Mindy Nagle: Continuing a presence | AspenTimes.com

Mindy Nagle: Continuing a presence

John Colson
The Aspen Times
Aspen CO, Colorado

ASPEN ” Dr. Mindy Nagle hopes to become one of the two physicians serving on the Aspen Valley Hospital board of directors, because of her feeling that it is important that there “continues to be a physician’s presence on the board.”

Nagle is one of seven candidates running for as seat on the board of the hospital district, which follows the same basic boundaries at Pitkin County with the exception of the Crystal and Fryingpan river valleys. The other candidates are real estate broker Chuck Frias, paramedic and businesswoman Deborah Hutchinson, Mink, retired attorneys David Missner and Mark Rothman, and attorney Albert Slap.

Nagle, 40, was a tennis pro at the Maroon Creek Club for her first three years in Aspen, from 1990 to 1993. But she left to go to medical school in New York Medical College in New York City, followed by residency at Cedars-Sinai Medical Center in Los Angeles, Calif.

She has been an obstetrician-gynocologist in Aspen since returning in July 2001, and has served as the chair of her department at AVH for the last two years, followed by two years as vice president of the Medical Executive Committee.

After incumbent board member Scott Balko decided not to seek re-election, she said, he contacted Nagle and asked her to run. She agreed with him that having a doctor on the board is important in order to ensure there is “a patient-care focus” in the board’s decision making.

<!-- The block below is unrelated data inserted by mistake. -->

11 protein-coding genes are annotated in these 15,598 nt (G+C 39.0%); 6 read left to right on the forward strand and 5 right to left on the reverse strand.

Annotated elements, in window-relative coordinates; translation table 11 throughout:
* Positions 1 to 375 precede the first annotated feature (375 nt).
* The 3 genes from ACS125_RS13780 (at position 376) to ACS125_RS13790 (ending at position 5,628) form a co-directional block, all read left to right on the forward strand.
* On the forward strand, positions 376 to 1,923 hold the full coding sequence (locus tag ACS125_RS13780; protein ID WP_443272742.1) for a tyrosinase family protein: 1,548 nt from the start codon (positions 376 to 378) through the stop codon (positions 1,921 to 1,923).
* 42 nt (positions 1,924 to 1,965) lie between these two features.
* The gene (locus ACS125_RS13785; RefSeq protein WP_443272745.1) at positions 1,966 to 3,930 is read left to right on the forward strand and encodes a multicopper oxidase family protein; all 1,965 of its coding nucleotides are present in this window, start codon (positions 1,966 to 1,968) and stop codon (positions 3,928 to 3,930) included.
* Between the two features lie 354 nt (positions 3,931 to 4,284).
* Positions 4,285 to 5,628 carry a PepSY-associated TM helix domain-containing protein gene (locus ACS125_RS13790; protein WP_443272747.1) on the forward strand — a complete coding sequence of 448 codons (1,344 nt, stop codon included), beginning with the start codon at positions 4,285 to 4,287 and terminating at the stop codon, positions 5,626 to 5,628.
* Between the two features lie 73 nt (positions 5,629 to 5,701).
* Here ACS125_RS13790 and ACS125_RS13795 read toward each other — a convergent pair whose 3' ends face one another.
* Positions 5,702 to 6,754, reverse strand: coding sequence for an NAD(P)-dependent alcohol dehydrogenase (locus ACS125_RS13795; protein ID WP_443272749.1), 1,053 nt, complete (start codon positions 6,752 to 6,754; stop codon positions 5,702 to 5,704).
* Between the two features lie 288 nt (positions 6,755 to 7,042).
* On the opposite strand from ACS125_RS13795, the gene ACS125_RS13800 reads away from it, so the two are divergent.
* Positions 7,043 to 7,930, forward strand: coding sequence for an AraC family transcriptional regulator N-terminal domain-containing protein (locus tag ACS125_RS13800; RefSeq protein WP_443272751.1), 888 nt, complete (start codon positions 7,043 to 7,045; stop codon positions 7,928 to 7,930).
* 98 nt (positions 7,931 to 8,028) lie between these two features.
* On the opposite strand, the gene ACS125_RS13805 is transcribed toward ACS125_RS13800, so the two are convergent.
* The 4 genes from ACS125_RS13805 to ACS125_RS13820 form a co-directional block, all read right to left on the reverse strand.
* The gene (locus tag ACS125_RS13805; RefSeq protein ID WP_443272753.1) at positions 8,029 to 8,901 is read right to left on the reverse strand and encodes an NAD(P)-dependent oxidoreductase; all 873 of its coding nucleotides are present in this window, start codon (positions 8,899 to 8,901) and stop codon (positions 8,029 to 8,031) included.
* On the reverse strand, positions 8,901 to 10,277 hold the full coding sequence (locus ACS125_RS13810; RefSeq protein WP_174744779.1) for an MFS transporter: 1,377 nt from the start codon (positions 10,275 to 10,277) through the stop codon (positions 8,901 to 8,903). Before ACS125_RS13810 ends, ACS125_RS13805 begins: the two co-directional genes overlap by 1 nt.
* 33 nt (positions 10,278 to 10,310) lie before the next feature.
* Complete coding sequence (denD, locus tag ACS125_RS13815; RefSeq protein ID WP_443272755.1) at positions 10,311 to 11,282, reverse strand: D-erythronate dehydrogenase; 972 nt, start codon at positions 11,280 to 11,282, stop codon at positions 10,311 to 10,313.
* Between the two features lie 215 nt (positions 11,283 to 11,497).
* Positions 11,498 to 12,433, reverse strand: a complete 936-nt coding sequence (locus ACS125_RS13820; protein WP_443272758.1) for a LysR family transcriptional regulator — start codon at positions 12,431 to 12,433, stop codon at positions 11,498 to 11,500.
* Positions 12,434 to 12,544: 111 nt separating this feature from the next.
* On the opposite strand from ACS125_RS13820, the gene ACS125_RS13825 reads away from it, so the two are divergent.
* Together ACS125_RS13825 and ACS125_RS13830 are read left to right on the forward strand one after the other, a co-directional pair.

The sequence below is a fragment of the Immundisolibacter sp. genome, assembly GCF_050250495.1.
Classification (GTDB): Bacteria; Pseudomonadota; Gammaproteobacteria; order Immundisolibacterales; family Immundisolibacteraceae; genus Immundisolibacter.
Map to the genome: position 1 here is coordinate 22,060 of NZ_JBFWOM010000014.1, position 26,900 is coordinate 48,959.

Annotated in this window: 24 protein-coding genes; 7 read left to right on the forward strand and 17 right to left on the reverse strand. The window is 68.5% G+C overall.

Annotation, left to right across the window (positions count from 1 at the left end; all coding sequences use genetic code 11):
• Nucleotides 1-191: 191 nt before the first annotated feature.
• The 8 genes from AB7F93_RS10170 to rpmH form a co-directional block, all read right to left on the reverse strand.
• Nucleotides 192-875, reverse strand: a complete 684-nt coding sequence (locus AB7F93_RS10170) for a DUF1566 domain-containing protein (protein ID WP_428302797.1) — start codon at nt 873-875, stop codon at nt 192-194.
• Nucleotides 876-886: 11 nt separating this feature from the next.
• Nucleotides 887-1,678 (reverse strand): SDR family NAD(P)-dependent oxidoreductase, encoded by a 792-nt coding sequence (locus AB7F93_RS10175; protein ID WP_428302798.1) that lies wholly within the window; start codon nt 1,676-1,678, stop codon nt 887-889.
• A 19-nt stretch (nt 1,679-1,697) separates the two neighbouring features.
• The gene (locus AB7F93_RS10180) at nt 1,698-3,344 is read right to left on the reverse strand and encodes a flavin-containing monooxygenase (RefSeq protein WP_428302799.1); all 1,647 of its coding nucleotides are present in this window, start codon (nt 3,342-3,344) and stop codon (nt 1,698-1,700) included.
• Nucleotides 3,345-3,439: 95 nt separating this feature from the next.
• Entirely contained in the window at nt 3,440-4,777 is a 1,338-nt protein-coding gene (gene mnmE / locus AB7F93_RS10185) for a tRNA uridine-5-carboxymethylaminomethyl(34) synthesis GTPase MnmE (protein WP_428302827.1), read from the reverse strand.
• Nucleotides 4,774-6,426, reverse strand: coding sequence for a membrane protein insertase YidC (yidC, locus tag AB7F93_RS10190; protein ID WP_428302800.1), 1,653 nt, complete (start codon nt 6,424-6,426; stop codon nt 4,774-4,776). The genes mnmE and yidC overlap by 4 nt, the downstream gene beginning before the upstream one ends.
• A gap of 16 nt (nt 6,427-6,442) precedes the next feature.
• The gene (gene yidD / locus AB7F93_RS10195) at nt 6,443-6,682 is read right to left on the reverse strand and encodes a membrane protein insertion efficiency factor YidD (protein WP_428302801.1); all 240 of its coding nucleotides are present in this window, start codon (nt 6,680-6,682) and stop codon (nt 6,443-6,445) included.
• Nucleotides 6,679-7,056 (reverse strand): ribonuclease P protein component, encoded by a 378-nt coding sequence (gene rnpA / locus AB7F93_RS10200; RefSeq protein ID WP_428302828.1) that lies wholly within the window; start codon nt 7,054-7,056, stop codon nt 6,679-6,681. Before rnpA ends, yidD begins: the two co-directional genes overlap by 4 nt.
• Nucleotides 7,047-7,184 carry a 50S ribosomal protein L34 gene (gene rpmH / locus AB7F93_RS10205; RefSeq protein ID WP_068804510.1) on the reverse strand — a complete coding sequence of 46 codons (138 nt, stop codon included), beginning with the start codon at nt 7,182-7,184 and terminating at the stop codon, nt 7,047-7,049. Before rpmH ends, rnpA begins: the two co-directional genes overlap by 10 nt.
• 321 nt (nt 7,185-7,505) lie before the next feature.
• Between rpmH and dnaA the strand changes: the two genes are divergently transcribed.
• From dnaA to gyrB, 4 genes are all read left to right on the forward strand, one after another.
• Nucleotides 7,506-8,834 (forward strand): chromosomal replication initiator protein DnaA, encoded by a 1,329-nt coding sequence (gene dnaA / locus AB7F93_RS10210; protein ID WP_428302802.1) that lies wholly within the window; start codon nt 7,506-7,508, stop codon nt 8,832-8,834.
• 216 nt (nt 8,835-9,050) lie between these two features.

Nagle has no particular policy or operational goals she would like to pursue with regard to how AVH does business, she said, because, “On an operational standpoint, the hospital is doing very well. My interest is to make sure it keeps going in the direction it’s going.”

That includes a concentration on providing good patient care, as well as working to ensure that the hospital’s $100 million expansion and renovation plans move ahead.

Beyond that, she said, “I think the board’s job is to be sure you have the right people in place for operations. After that, you back off from the micromanaging” and become a liaison between the hospital staff and the public.

She said the hospital’s relations with the residents of the district are in good shape, declaring, “I think you have transparency in the board’s meetings” and the administration is open to public scrutiny.

Though she is single and has no children to soak up her leisure time, Nagle acknowledged that she has a very busy practice. She said she will make sure to carve out the time needed to do the director’s work.

“It’s worth it to make that time, to make sure that patients’ needs are addressed,” Nagle said.

And she conceded that many of the candidates seem to mirror each other in their views of how the hospital is doing and how it should proceed into its future, making the electoral choice difficult for voters. She called the candidates “a great group of people,” indicating that in her view, any of the candidates is well qualified to serve on the board.


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